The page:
Vermicast vs. Chemical Fertilizers in Soil


Criteria for Comparison Chemical Fertilizers Vermicast
Macro nutrient contents Mostly contains only one (N in urea) or at the most two (N & P in DAP) nutrients in any one type of chemical fertilizer Contains all i.e. nitrogen (N), phosphorus (P) & potassium (K) in sufficient quantities
Secondary nutrient contents Not available Calcium (Ca), magnesium (Mg) & sulphur (S) is available in required quantities
Micro nutrient contents Not available Zinc (Zn), boron (B), manganese (Mn), iron (Fe), copper (Cu), molybdenum (Mo) and chlorine (Cl) also present
pH balancing Disturb soil pH to create salinity and alkalinity conditions Helps in the control of soil pH and checks the salinity and alkalinity in soil
EC correction Creates imbalance in soil EC affecting nutrients assimilation Helps in balancing the EC to improve plant nutrient adsorption
Organic carbon Not available Very high organic carbon and humus contents improves soil characteristics
Moisture retention capacity Reduces moisture retention capacity of the soil Increases moistures retention capacity of the soil
Soil Texture Damages soil texture to reduce aeration Improves soil texture for better aeration
Beneficial bacteria & fungi Reduces biological activities and thus the fertility is impaired Very high biological life improves the soil fertility and productivity on sustainable basis
Plant growth hormones Not available Sufficient quantity helps in better growth and production


Economic Evaluation: Vermicast vs. Chemical Fertilizers

Generally cost comparisons for different fertility inputs are carried out on per unit of cultivated area basis. However, the correct methods for comparison should be either the cost per unit of output or the cost per unit of fertility inputs. Here a comparison has been made on the basis of cost per unit of fertility inputs provided through chemical fertilizers Vs. vermicast.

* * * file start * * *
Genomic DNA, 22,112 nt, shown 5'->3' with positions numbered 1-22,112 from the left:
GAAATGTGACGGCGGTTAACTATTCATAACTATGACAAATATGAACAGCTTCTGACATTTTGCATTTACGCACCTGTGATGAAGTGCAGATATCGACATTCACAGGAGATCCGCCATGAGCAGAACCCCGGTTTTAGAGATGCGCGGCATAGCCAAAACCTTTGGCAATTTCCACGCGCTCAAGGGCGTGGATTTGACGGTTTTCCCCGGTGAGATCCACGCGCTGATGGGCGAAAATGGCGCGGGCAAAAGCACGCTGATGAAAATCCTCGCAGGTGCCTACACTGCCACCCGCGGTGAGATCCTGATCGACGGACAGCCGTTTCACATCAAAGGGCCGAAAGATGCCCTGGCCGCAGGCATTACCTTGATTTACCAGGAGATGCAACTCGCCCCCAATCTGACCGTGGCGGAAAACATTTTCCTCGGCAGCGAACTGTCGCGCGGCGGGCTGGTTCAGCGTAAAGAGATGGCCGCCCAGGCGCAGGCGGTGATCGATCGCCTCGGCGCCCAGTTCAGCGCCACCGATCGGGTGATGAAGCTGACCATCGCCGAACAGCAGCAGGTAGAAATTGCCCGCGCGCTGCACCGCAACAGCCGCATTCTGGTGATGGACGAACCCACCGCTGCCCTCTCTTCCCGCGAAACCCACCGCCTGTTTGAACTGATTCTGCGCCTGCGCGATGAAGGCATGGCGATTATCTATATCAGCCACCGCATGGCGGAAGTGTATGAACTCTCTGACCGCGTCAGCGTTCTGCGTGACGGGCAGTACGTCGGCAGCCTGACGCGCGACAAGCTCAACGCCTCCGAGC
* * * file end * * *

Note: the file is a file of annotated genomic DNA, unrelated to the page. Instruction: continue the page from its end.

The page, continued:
Cost of Chemical Fertilizer Use
Presently chemical fertilizers are used for providing nutrients such as nitrogen, phosphorous and potash. The cost of these chemical fertilizers in the context of their plant uptake i.e. fertilizers use efficiency are estimated as follows.


  • Say 100 kg of urea is used per hectare, containing 46% nitrogen.
  • Cost of urea is Rs.4.50/- per kg and thus cost of nitrogen is Rs.9.80/- per kg.
  • Plant uptake i.e. use efficiency is 15-40 percent (average 20%) for nitrogen.
  • Therefore, the cost of nitrogen actually used by the plants is Rs.49.00 per kg.


  • Say 100 kg of DAP is used per hectare.
  • This contains 18 percent nitrogen and 46 percent phosphorus.
  • Cost of DAP is Rs.8.50/- per kg and thus the cost of nutrients (combined for nitrogen plus phosphorus) is Rs.13.30/- per kg.
  • Plant uptake i,.e. use efficiency is 15-40 percent for nitrogen (average 20%) and 10-25 percent for phosphorus (average 15%).
  • The cost of nutrients actually used by the plants from DAP is Rs.75.94/- per kg.


  • Say 100 kg of SSP is used per hectare, containing 16% phosphorus.
  • Cost of SSP is Rs.2.60/- per kg and thus cost of phosphorus is Rs.16.25/- per kg.
  • Plant uptake i.e. use efficiency is 10-25 percent for phosphorus (average 15%).
  • The cost of phosphorus actually used by the plants is Rs.108.82/- per kg.


  • Say 100 kg of CAN is used per hectare, containing 20% nitrogen.
  • Cost of CAN is Rs.4.20/- per kg and thus the cost of nitrogen is Rs.21.00/- per kg.
  • Plant uptake i.e. use efficiency is 15-40 percent (average 20%).
  • The cost of nitrogen actually used by the plants is Rs.1005.00/- per kg.

Cost of Vermicast Use

In case of vermicast, over 70 percent is consumed by the farmers through their in-house production. For remaining, the farmers are buying vermicast from commercial production units at an average price of Rs.2000/- per metric tone.

1.      The average nutrients contents reported for vermicast are nitrogen-1.5 to 2.5 percent (average 2%), phosphorus-1.25 percent (average 1.75%), potash-1.00 to 2.00 percent (average 1.5%).